Mexico fireworks burn victim treated in Galveston


A child burned in Tuesday's deadly Fireworks Explosion in Mexico is being treated at Shriner's Children's Hospital in Galveston.

That victim is 13 year old Juan Carlos. I'm told he's expected to survive. But his road to recovery will be tough and long.

His doctor says he underwent surgery this morning and that he's in his hospital room now getting rest.

"He's going to need more surgery, he's going to be here for about a month in the hospital and will be in intensive care unit being critically cared for for the next two weeks," said Dr. David Herndon, Chief of Staff of Shriners-Galveston Hospital. 

Juan Carlos has burns covering over 30 percent of his body. His treatment will require more surgery, including skin graphing, which doctors say can be very painful. 

Herndon operated on Carlos Thursday morning. He says, rest, hydration and exercise will all be necessary components in his recovery. 

Carlos's burns are third degree, the worst a burn victim can endure. He is expected to need additional surgeries. 

"Very large burns cause metabolic derangement and weakness that persist for many many months," says Herndon.  

Herndon says many of the injuries from Tuesday's market explosion in Mexico are much like Carlos's which explains why the death toll continues to climb.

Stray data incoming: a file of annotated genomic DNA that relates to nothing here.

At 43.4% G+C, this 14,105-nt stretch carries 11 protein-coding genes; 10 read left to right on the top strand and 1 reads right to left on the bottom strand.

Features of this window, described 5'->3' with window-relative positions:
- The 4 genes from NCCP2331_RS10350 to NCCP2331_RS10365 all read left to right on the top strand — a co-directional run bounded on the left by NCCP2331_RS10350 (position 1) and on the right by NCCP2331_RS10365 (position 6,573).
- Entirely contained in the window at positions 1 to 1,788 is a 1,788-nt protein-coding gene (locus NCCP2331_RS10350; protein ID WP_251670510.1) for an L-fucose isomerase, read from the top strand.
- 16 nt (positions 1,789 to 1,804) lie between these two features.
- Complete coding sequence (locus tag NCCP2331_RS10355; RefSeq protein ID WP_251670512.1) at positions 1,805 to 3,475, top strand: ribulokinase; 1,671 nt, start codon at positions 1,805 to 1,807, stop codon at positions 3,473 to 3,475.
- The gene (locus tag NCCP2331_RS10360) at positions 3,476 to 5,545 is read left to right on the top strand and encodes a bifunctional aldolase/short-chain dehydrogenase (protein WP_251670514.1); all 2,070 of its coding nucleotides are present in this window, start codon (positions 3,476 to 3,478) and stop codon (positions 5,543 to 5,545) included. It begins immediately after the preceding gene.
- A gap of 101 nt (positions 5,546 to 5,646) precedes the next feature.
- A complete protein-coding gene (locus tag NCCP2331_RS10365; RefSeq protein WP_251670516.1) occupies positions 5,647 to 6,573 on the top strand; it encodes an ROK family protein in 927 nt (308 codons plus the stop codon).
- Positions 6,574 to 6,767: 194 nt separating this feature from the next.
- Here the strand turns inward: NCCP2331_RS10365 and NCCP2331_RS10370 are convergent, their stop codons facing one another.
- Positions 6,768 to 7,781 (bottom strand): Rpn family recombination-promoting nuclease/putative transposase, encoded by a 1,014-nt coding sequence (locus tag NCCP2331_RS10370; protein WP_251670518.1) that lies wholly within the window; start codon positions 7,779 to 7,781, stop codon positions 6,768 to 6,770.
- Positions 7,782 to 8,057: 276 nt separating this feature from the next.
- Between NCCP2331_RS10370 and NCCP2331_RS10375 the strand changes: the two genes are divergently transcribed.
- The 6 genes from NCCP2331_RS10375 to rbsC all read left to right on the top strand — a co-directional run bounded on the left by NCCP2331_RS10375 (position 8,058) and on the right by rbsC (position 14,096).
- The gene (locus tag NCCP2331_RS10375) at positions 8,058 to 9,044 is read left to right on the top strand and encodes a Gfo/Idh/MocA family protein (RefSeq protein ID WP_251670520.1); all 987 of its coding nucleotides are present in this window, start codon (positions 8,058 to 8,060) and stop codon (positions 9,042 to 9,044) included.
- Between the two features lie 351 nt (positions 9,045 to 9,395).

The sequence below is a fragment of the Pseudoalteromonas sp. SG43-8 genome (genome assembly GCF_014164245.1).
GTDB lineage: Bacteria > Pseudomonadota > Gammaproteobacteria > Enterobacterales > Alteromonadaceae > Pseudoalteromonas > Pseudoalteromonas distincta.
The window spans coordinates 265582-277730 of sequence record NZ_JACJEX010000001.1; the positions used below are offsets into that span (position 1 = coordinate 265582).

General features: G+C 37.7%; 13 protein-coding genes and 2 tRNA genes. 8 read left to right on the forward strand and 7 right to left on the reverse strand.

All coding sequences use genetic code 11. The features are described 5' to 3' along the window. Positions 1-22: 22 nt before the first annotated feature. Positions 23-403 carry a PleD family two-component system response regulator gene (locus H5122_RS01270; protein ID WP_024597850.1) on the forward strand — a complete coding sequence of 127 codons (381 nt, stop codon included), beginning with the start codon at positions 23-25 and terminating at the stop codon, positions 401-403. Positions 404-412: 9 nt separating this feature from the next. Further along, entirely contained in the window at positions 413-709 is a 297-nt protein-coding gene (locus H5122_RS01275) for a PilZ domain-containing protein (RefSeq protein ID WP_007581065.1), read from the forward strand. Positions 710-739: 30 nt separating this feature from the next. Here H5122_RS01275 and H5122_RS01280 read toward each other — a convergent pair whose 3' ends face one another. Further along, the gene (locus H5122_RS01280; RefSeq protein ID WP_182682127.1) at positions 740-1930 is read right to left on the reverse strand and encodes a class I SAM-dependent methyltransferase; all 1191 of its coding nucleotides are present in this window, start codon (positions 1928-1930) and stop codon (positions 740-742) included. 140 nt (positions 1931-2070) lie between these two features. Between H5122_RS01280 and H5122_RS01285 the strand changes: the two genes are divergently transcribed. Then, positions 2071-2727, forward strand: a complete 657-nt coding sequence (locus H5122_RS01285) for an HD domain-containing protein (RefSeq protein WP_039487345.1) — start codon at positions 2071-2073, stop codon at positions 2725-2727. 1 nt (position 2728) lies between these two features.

The Shriner's burn unit in Galveston can treat as many as 15 patients.

Herndon says he's eager to accept more.

As many as four more children could be transported to Shriner's in Galveston over the next 24 hours, if cleared for travel by Shriner's medical team on the ground in Mexico. 

Young Carlos is expected to survive. We're told he's in good spirits, which says a lot about a young man, who's been through an absolutely devastating ordeal. Herndon says he's optimistic Carlos will make a full recovery.

"I take care of both adults and children, I think children are some of the most resilient patients I have and I think children do better," he adds, "I think the patient that we have here is going to do extremely well, is going to need more surgery." 

Dr. Herndon says as many as four more patients are expected to arrive in the next 24 hours, the youngest is just three years old. 

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